Iceland ranked as most expensive in five of the 12 goods and services categories studied in 37 European countries, according to new figures from Eurostat. Clothes, shoes, household appliances, electronics and transportation services were all more expensive than elsewhere.
The Norwegians come out most expensive in three categories: restaurants, food and drink, and alcohol.
The figures released this summer are based on data collected last year and have since been affected by the removal of excise on electronics on January 1. The finance minister also announced last month that customs duty on clothes and shoes will be removed at the end of this year and all duty, except for on imported food, will be stopped at the beginning of 2017.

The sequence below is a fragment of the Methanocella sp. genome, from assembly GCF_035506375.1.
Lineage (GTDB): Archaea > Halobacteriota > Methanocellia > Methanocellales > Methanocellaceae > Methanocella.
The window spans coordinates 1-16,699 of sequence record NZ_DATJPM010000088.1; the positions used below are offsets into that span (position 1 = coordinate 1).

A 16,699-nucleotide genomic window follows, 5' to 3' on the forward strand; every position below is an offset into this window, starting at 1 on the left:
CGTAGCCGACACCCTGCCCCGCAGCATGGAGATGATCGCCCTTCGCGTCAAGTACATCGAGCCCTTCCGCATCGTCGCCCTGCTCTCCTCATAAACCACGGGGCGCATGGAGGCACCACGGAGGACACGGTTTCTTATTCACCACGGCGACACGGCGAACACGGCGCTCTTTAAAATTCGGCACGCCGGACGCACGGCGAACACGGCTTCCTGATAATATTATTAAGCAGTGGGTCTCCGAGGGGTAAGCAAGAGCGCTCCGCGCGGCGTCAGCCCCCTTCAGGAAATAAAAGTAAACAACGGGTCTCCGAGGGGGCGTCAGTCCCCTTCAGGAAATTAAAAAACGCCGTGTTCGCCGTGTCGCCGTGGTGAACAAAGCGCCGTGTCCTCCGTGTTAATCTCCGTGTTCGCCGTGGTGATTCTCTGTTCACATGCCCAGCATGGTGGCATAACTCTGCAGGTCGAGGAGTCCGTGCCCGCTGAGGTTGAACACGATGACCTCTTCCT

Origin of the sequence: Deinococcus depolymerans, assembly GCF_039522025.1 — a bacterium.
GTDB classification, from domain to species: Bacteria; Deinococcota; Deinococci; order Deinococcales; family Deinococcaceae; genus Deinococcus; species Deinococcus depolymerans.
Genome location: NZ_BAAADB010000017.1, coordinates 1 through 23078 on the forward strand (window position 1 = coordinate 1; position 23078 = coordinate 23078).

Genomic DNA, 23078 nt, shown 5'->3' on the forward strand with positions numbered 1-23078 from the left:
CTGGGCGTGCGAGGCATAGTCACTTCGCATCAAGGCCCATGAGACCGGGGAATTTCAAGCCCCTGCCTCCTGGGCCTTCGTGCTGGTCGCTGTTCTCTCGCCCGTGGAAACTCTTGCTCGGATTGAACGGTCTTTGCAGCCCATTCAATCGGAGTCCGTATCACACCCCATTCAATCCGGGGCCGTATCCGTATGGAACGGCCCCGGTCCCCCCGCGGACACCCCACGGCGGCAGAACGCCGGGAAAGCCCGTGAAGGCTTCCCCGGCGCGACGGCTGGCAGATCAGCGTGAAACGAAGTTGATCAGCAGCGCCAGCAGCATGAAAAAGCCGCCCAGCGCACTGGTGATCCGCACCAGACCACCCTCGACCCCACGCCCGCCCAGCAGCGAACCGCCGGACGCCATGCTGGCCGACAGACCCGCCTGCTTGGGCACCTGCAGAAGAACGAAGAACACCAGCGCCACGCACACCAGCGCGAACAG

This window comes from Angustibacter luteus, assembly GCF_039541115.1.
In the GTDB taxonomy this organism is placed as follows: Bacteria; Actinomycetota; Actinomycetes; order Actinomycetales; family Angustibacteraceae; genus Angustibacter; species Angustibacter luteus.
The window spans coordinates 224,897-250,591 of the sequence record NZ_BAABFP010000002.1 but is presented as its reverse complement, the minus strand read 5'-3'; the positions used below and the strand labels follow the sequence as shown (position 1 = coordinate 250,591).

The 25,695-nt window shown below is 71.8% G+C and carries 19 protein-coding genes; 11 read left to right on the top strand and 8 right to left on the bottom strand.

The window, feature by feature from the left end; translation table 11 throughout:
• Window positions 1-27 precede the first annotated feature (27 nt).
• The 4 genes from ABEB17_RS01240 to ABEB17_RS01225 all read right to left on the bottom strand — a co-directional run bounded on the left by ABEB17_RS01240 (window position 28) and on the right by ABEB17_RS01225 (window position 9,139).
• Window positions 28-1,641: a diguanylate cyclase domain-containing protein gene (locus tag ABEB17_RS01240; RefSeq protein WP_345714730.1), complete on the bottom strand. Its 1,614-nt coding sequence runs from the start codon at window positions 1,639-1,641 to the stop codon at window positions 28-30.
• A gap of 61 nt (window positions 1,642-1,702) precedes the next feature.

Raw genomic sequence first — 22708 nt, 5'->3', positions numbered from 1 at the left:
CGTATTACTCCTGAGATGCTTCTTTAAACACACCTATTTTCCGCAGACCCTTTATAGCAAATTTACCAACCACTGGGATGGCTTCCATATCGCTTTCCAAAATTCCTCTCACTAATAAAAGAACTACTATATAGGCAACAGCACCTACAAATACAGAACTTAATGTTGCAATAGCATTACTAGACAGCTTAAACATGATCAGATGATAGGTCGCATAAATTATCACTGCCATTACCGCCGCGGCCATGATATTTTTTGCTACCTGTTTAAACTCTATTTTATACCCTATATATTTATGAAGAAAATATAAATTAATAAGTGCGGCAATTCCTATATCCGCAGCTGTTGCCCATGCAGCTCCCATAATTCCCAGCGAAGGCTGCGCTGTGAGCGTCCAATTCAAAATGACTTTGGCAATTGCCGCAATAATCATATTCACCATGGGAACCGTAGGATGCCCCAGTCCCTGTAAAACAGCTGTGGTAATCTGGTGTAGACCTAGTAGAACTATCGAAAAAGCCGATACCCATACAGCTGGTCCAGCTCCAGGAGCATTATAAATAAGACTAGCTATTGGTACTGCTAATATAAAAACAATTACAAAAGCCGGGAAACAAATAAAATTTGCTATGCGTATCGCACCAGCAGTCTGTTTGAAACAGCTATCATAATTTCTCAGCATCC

Eurostat compiled its figures by comparing prices in the EU countries, the EFTA countries, EU candidate countries and Bosnia Herzegovina, which is considering applying. First prices were correlated, and then they were compared to the local population’s purchasing power.
In the five categories Iceland came out most expensive, prices were 39-53 percent above the European average—the lowest difference on clothes and the greatest on household appliances.
Iceland is below average price in only one of the 12 categories: electricity and fuel prices are 40 percent below average, with cheaper energy only available in eight countries, RÚV reported.